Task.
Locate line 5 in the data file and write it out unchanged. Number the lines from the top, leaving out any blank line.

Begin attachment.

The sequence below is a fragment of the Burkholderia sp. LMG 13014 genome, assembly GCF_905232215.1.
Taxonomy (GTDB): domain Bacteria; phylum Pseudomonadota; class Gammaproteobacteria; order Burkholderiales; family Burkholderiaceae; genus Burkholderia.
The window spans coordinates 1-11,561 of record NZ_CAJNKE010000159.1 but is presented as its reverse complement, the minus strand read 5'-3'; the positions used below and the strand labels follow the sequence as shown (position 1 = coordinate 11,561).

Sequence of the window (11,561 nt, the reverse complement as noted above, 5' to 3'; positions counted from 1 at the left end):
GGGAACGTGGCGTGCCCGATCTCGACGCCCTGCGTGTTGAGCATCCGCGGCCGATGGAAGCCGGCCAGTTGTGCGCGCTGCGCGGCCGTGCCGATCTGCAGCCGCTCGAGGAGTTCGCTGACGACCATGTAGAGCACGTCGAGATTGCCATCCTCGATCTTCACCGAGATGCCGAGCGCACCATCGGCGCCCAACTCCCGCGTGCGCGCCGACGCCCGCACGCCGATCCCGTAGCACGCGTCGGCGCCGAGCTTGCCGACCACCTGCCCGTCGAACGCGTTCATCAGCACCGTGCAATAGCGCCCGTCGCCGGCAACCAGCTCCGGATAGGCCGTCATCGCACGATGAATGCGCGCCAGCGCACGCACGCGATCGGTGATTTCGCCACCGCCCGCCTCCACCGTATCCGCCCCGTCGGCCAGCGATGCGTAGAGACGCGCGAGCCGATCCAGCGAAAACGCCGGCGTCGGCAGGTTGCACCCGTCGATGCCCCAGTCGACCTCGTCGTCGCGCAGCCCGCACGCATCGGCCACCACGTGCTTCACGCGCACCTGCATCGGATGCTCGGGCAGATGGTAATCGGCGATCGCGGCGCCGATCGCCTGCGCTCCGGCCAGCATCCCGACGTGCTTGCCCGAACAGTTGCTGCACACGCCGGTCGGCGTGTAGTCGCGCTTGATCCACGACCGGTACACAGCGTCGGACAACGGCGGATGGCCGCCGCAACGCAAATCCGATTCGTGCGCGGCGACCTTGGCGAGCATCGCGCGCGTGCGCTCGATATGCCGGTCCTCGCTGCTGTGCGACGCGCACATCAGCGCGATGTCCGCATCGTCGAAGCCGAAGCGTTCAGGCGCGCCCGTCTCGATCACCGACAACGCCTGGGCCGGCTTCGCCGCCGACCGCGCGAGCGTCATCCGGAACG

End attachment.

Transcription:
GGGAACGTGGCGTGCCCGATCTCGACGCCCTGCGTGTTGAGCATCCGCGGCCGATGGAAGCCGGCCAGTTGTGCGCGCTGCGCGGCCGTGCCGATCTGCAGCCGCTCGAGGAGTTCGCTGACGACCATGTAGAGCACGTCGAGATTGCCATCCTCGATCTTCACCGAGATGCCGAGCGCACCATCGGCGCCCAACTCCCGCGTGCGCGCCGACGCCCGCACGCCGATCCCGTAGCACGCGTCGGCGCCGAGCTTGCCGACCACCTGCCCGTCGAACGCGTTCATCAGCACCGTGCAATAGCGCCCGTCGCCGGCAACCAGCTCCGGATAGGCCGTCATCGCACGATGAATGCGCGCCAGCGCACGCACGCGATCGGTGATTTCGCCACCGCCCGCCTCCACCGTATCCGCCCCGTCGGCCAGCGATGCGTAGAGACGCGCGAGCCGATCCAGCGAAAACGCCGGCGTCGGCAGGTTGCACCCGTCGATGCCCCAGTCGACCTCGTCGTCGCGCAGCCCGCACGCATCGGCCACCACGTGCTTCACGCGCACCTGCATCGGATGCTCGGGCAGATGGTAATCGGCGATCGCGGCGCCGATCGCCTGCGCTCCGGCCAGCATCCCGACGTGCTTGCCCGAACAGTTGCTGCACACGCCGGTCGGCGTGTAGTCGCGCTTGATCCACGACCGGTACACAGCGTCGGACAACGGCGGATGGCCGCCGCAACGCAAATCCGATTCGTGCGCGGCGACCTTGGCGAGCATCGCGCGCGTGCGCTCGATATGCCGGTCCTCGCTGCTGTGCGACGCGCACATCAGCGCGATGTCCGCATCGTCGAAGCCGAAGCGTTCAGGCGCGCCCGTCTCGATCACCGACAACGCCTGGGCCGGCTTCGCCGCCGACCGCGCGAGCGTCATCCGGAACG